Alice Mitchell was an American murderer. On
January 25, 1892, the 19-year-old Mitchell cut the throat of her
lover, 17-year-old Freda Ward. Mitchell was subsequently found insane
by means of a jury inquisition and placed in a psychiatric hospital
until her death in 1898.
The case received unprecedented media coverage and
drew discussion of lesbianism into public light. The case influenced
the popular literature of the era which began to depict lesbians as
"murderous" and "masculine".
The case history produced by Mitchell's defense
describes her as "a regular tomboy".
Alice Mitchell murders Freda Ward: Memphis,
"I killed Freda because I loved her, and she refused to marry me"
On July 18, 1892, a young woman named Alice
Mitchell was taken before the Shelby County Criminal Court in Memphis,
Tennessee, in the hope of determining whether she was insane or of
sound mind, and thus subject to stand trial for the violent murder of
a young woman named Freda Ward, to whom Mitchell had been passionately
attached. The murder had occurred on January 25, 1892, when Mitchell
cut the throat of her Freda Ward.
The details of Alice Mitchell's life and relations
with Ward are described in a long report of her hearing, published
soon afterward, in the Memphis Medical Monthly. At this hearing
Alice Mitchell was judged to be insane, based on eyewitness accounts
of her behavior and character traits, her own statements, and the
"expert testimony" of a number of medical specialists. These "experts"
agreed on a diagnosis of insanity and attributed the cause of her
disordered mind to an inborn inheritance from her mother, who had a
history of mental derangement.
The details of Mitchell's tragic romance with Ward
leave no doubt that Alice Mitchell was a bewildered and lost young
woman, her sense of reality confused, her emotional life beset by
conflicting and passionate feelings. But the once-popular theory of
constitutional insanity now seems an inadequate explanation of her
problem. Mitchell's disturbance and violent behavior can today be seen
as the result of a family experience, educational system, and society
that conspired to frustrate her and drive her mad by keeping her in
ignorance of her own character and emotions, and in childlike
ignorance of this society's own workings.
The following excerpt from the report by Dr. F. L.
Sim, one of the "expert witnesses" at Mitchell's sanity hearing, gives
the basic facts of the case as they were established in court.
Alice was a nervous, excitable child, and somewhat
under size. As she grew she did not manifest interest in those
childish amusements and toys that girls are fond of.
When only four or five years old she spent much
time at a swing in the yard of the family in performing such feats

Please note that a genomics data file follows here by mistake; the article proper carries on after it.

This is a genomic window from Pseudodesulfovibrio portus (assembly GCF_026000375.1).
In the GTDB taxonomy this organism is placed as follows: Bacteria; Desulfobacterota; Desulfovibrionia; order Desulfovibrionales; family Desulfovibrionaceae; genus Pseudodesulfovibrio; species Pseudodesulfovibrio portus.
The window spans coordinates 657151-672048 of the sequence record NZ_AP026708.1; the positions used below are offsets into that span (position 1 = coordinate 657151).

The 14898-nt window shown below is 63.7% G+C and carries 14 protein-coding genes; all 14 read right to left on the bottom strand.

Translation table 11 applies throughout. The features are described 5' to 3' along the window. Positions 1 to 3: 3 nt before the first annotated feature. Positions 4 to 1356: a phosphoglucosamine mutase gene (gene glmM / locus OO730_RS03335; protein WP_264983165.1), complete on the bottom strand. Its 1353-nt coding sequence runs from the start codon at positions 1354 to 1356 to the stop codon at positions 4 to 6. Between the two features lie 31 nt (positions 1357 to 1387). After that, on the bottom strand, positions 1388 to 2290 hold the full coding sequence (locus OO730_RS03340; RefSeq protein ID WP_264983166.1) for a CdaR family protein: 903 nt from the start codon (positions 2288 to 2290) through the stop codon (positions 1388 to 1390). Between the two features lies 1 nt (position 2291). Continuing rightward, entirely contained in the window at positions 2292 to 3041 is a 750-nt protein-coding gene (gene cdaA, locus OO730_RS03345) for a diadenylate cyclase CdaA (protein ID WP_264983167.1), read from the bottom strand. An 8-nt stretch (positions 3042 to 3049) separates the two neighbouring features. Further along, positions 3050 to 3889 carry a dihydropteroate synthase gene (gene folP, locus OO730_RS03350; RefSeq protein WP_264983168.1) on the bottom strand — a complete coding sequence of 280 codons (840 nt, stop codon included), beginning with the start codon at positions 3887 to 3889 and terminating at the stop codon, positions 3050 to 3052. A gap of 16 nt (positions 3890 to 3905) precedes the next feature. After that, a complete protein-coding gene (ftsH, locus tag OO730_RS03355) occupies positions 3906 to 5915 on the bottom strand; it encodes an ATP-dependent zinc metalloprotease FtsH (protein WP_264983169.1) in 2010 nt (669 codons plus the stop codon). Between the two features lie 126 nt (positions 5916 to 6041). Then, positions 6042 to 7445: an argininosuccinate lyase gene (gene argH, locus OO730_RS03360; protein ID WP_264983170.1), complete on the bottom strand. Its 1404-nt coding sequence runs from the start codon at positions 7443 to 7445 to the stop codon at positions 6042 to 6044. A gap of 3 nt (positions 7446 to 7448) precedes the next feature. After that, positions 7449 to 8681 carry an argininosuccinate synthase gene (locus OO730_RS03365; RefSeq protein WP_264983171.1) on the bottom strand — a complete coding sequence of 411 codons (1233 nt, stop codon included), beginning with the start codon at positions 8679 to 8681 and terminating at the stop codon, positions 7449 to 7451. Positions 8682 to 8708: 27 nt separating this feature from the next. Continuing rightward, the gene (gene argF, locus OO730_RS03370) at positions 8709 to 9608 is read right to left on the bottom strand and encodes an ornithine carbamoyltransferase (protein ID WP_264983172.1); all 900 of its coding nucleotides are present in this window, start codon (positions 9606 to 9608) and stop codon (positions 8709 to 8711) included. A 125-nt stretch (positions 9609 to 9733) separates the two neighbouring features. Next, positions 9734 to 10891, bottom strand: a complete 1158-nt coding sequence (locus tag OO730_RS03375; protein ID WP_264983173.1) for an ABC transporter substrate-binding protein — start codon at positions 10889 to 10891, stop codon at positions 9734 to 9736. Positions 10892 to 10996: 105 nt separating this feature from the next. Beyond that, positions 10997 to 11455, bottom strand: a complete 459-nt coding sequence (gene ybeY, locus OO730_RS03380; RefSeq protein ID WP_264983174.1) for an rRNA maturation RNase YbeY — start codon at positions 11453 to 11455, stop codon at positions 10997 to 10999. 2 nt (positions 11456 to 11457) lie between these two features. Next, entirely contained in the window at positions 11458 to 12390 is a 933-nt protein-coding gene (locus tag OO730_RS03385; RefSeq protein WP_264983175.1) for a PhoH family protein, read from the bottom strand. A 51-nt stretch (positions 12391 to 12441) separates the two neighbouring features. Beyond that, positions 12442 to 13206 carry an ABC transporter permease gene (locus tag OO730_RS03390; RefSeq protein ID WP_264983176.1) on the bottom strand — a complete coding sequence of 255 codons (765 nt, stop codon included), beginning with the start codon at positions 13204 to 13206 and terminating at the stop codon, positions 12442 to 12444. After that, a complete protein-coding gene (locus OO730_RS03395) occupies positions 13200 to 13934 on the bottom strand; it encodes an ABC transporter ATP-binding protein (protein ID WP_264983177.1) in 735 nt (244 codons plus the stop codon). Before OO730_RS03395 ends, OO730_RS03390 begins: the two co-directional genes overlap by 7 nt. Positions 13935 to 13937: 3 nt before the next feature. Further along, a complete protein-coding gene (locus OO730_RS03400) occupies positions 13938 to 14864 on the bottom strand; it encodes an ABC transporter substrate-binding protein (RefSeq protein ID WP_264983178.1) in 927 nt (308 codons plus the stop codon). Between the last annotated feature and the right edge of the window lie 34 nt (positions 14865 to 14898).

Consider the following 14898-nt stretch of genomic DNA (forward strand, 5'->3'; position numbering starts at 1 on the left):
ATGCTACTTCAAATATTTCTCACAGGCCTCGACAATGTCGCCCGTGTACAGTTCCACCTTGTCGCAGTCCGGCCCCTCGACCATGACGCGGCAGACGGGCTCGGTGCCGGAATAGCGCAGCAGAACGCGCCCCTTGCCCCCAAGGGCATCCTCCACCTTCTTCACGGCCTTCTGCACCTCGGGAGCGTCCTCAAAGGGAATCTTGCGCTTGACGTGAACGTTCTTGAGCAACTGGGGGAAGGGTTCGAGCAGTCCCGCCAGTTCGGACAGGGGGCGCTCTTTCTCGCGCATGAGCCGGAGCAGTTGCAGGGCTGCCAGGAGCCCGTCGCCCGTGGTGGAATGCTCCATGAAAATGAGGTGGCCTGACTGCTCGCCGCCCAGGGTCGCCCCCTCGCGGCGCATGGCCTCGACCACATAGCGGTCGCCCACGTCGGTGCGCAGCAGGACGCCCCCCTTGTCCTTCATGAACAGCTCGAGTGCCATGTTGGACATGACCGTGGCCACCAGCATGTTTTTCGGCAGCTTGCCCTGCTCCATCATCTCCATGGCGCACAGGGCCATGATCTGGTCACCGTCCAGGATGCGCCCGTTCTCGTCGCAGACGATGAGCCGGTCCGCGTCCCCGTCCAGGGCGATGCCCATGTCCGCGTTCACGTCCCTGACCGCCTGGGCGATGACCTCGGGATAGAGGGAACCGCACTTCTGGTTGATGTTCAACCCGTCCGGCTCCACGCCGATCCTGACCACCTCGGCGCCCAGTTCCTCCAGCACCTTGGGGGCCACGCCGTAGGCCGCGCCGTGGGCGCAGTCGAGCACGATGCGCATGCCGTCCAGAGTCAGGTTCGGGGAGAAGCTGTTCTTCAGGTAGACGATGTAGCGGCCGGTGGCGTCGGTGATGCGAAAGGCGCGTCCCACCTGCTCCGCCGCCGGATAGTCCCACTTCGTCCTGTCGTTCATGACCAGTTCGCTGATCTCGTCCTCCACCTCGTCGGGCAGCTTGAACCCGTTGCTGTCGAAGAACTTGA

upon it as skinning the cat, and hanging by an arm or leg. She was
fond of climbing, and was expert at it.
She delighted in marbles and tops, in base ball and
foot ball, and was a member of a children's base ball nine [team]. She
spent much time with her brother Frank, who was next youngest, playing
marbles and spinning tops. She preferred him and his sports to her
sisters. He practiced with her at target shooting with a small rifle,
to her great delight. She excelled this brother at tops, marbles, and
feats of activity.
She was fond of horses, and from early childhood
would go among the mules of her father and be around them when being
fed. About six or seven years ago her father purchased a horse. She
found great satisfaction in feeding and currying him. She often rode
him about the lot bareback, as a boy would. She was expert in
harnessing him to the buggy, in looking after the harness, and mending
it when anything was amiss. To the family she seemed a regular tomboy.
She was willful and whimsical. She disliked sewing
and needlework. Her mother could not get her to do such work. She
undertook to teach her crocheting, but could not. She was unequal in
the manifestation of her affections. To most persons, even her
relatives, she seemed distant and indifferent. She was wholly without
that fondness for boys that girls usually manifest.
She had no intimates or child sweethearts among the
boys, and when approaching womanhood, after she was grown, she had no
beaux and took no pleasure in the society of young men. She was
sometimes rude, and always indifferent to young men. She was regarded
as mentally wrong by young men toward whom she had thus acted.
Alice was a slow pupil at school. Efforts to teach
her music and drawing were a failure. She would ask to have
instructions repeated in a confused and absent way. She could not get
her mind on the subject or remember what was said to her. The teachers
were of opinion that she was badly balanced and not of sound mind.
Since quitting school she has shown no taste for books or newspapers,
and reads neither the one nor the other.
About the time her womanhood was establish~d she
was subject to very serious and protracted headaches. She had far more
than the usual sickness at that period. She was subject to nervous
spells, in which she would visibly tremble or shake. She is still at
times subject to these attacks of extreme nervous excitement, but does
not, now, and never did, wholly lose consciousness in them but upon
For Freda Ward, a girl about her own age, she had
an extraordinary fondness. Whenever she could do so she was with her.
They lived neighbors, and spent as much of their time together as
possible. The attachment seemed to be mutual, but was far stronger in
Alice Mitchell than in Fred [Freda Ward].
They were very different in disposition. Fred was
girl-like and took no pleasure in the boyish sports that Alice
delighted in. Her instincts and amusements were feminine. She was